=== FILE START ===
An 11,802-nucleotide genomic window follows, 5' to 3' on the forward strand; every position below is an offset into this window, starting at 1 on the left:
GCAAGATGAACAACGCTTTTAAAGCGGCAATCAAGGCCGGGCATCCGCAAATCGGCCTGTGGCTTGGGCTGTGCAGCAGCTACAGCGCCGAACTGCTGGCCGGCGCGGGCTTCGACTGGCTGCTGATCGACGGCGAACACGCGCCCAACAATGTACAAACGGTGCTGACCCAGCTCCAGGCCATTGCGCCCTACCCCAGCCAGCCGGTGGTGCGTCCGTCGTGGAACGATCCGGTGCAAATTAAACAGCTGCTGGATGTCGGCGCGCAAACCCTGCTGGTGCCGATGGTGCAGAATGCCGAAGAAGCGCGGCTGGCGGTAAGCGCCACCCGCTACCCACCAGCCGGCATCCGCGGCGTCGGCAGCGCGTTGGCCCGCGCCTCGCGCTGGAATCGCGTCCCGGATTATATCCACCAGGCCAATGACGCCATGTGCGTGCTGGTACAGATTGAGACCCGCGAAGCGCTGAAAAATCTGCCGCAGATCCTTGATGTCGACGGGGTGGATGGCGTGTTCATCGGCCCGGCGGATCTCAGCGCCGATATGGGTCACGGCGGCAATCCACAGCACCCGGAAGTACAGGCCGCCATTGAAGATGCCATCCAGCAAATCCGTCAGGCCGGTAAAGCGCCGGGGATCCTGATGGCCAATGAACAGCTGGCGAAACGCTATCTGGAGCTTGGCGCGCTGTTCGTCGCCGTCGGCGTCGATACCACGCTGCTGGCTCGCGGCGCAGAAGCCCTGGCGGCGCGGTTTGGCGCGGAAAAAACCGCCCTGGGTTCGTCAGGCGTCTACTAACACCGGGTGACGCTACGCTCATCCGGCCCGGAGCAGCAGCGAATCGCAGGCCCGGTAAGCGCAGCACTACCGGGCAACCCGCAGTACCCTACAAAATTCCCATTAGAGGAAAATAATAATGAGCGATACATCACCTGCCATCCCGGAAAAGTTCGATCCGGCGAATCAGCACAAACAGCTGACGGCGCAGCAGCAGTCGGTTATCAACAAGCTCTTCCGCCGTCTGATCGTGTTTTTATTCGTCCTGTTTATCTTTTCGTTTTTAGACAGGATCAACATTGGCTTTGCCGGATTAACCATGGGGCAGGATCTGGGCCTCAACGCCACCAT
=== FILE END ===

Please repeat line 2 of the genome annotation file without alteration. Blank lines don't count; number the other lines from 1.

GCAAGATGAACAACGCTTTTAAAGCGGCAATCAAGGCCGGGCATCCGCAAATCGGCCTGTGGCTTGGGCTGTGCAGCAGCTACAGCGCCGAACTGCTGGCCGGCGCGGGCTTCGACTGGCTGCTGATCGACGGCGAACACGCGCCCAACAATGTACAAACGGTGCTGACCCAGCTCCAGGCCATTGCGCCCTACCCCAGCCAGCCGGTGGTGCGTCCGTCGTGGAACGATCCGGTGCAAATTAAACAGCTGCTGGATGTCGGCGCGCAAACCCTGCTGGTGCCGATGGTGCAGAATGCCGAAGAAGCGCGGCTGGCGGTAAGCGCCACCCGCTACCCACCAGCCGGCATCCGCGGCGTCGGCAGCGCGTTGGCCCGCGCCTCGCGCTGGAATCGCGTCCCGGATTATATCCACCAGGCCAATGACGCCATGTGCGTGCTGGTACAGATTGAGACCCGCGAAGCGCTGAAAAATCTGCCGCAGATCCTTGATGTCGACGGGGTGGATGGCGTGTTCATCGGCCCGGCGGATCTCAGCGCCGATATGGGTCACGGCGGCAATCCACAGCACCCGGAAGTACAGGCCGCCATTGAAGATGCCATCCAGCAAATCCGTCAGGCCGGTAAAGCGCCGGGGATCCTGATGGCCAATGAACAGCTGGCGAAACGCTATCTGGAGCTTGGCGCGCTGTTCGTCGCCGTCGGCGTCGATACCACGCTGCTGGCTCGCGGCGCAGAAGCCCTGGCGGCGCGGTTTGGCGCGGAAAAAACCGCCCTGGGTTCGTCAGGCGTCTACTAACACCGGGTGACGCTACGCTCATCCGGCCCGGAGCAGCAGCGAATCGCAGGCCCGGTAAGCGCAGCACTACCGGGCAACCCGCAGTACCCTACAAAATTCCCATTAGAGGAAAATAATAATGAGCGATACATCACCTGCCATCCCGGAAAAGTTCGATCCGGCGAATCAGCACAAACAGCTGACGGCGCAGCAGCAGTCGGTTATCAACAAGCTCTTCCGCCGTCTGATCGTGTTTTTATTCGTCCTGTTTATCTTTTCGTTTTTAGACAGGATCAACATTGGCTTTGCCGGATTAACCATGGGGCAGGATCTGGGCCTCAACGCCACCAT